The rest of line, you likely know, is “when first we practice to deceive.” Originally published in 1808 but completely relevant to the politics of today. The quote of a “lawless White House” is in the extraordinary book I’m about to describe.
We’ll never know the whole truth about Russian interference in the 2016 election or, most likely, many of the other crimes committed by Donald Trump and his White House/Congressional enablers. Most of the relevant documents have likely been destroyed or hidden away from the prying eyes of investigators armed with subpoenas and, one may wish, indictments. Trump and his enablers have shown they have no regard for law and will do anything to avoid being held accountable.
A bitter pill to swallow. There is, however, still much we don’t know that can be discovered despite the fact that the relevant rules favor the criminals and traitors – see, e.g., the accused is innocent until proven guilty, proceedings of the grand jury are secret, non-disclosure agreements are enforceable, attorney-client privilege and executive privilege, to name just a few.
In 2019 I read every word of and wrote extensively about the Mueller Report, with emphasis on what seemed to me the glaring shortcomings of the investigation and the conclusions reached. The links to those posts are set out at the end of this post for those who care to look back. Little did I know what was really going on. I had only the report itself and various news reports as sources.
But now we have Andrew Weissmann’s remarkable book, Where Law Ends—Inside the Mueller Investigation, published in Sept. 2020, but which I have just discovered and read compulsively. It is a barn burner in the truest sense and should be read by everyone who is genuinely interested in saving our democracy. When you are done, you will understand much better the frailties of our constitutional system and the means by which a putative dictator can undermine the separation of powers and subvert the rights we have taken for granted.
You know you’re in for a wild ride in the Introduction, where Weissmann describes AG William Barr’s 4-page letter purporting to explain and elaborate on the Mueller Report as “so many deceptions,” “deliberately worded obfuscations,” and “unbridled lies.” Weissman, after a long career in the FBI under Mueller, was put in charge of the “M Team” for the Special Counsel Investigation. The M Team was the group of lawyers, FBI agents and others who would determine what crimes had been committed, if any (obligatory qualification there) by Paul Manafort, who for a time was Donald Trump’s campaign manager, among many other roles. The other teams were the “R” (to investigate Russian interference in the 2016 election and possible collusion by the Trump campaign with Russian bad actors) and the “600” team (to determine whether Trump had obstructed justice in violation of federal law).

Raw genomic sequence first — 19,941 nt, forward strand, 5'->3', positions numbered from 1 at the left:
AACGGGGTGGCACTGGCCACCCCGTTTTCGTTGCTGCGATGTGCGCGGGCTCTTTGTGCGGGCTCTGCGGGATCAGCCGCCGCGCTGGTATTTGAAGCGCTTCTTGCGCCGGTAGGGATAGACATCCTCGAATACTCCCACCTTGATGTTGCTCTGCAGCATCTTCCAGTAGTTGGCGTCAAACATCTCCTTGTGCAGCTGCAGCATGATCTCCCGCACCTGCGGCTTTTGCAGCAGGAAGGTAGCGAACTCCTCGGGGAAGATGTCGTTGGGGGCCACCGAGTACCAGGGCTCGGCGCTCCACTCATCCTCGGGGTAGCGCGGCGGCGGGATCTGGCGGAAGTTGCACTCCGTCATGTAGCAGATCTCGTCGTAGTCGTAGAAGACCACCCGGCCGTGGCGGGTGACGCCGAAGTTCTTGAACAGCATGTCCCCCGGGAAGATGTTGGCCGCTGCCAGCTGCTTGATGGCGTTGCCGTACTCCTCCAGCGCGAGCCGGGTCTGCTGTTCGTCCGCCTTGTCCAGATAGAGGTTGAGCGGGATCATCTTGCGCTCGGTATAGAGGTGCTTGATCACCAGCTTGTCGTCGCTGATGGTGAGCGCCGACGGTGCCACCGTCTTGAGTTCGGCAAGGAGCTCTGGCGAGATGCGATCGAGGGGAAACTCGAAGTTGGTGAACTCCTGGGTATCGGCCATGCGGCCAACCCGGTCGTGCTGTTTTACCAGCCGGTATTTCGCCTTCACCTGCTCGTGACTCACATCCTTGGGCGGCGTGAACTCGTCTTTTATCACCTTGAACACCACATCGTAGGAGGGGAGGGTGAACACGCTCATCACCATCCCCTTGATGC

Weissmann thus was in the center of the investigation, privy to most of the challenges and involved in most of the discussion of strategy and tactics as Trump’s determination to undermine the investigation at all costs became apparent.
I am only going to touch on some highlights, that I hope will induce everyone reading this to acquire and digest Weissmann’s book. A full summary would far exceed the bounds of a reasonable blog post and give away too much of the astonishing revelations.
With books like this one, there are often questions about the content and timing of publication. The Twitterverse and other commenters reacted as expected, with some questioning “why wait so long?” “why not reveal everything, including the secret grand jury evidence?” and so on. My response to those critics is (1) pre-publication review was essential to the book’s publication at any time, (2) the book is meticulously fact-oriented and replete with legal analysis (presented mainly in laymen’s’ terms) – something of this nature could not be rushed, and (3) Weissmann gained nothing personally or professionally from delay – he was and is committed to the preservation of law and would have been foolish to violate the confidentiality of grand jury proceedings.
It is also telling that, atypically of exposé books, Weissmann does not make himself the unsung hero of the tale. Quite the contrary, he admits to more than one serious error of judgment in dealing with Mueller and Mueller’s uptight top deputy (Aaron Zebley, Mueller’s former Chief of Staff at the FBI) who was brought in from Mueller’s law firm even before Weissmann was hired. Weissmann takes great pains to explain the competing considerations and why he made particular decisions, while also, appropriately in my view, assigning serious errors to people who deserved the rebukes in light of everything known at the time. Anyone who has been involved in any kind of serious investigation (I have) can surely appreciate the difficult choices confronting the leadership of the investigative teams. Nevertheless, rigid thinking and timidity in the face of threats from the subjects of the investigation led to catastrophic errors.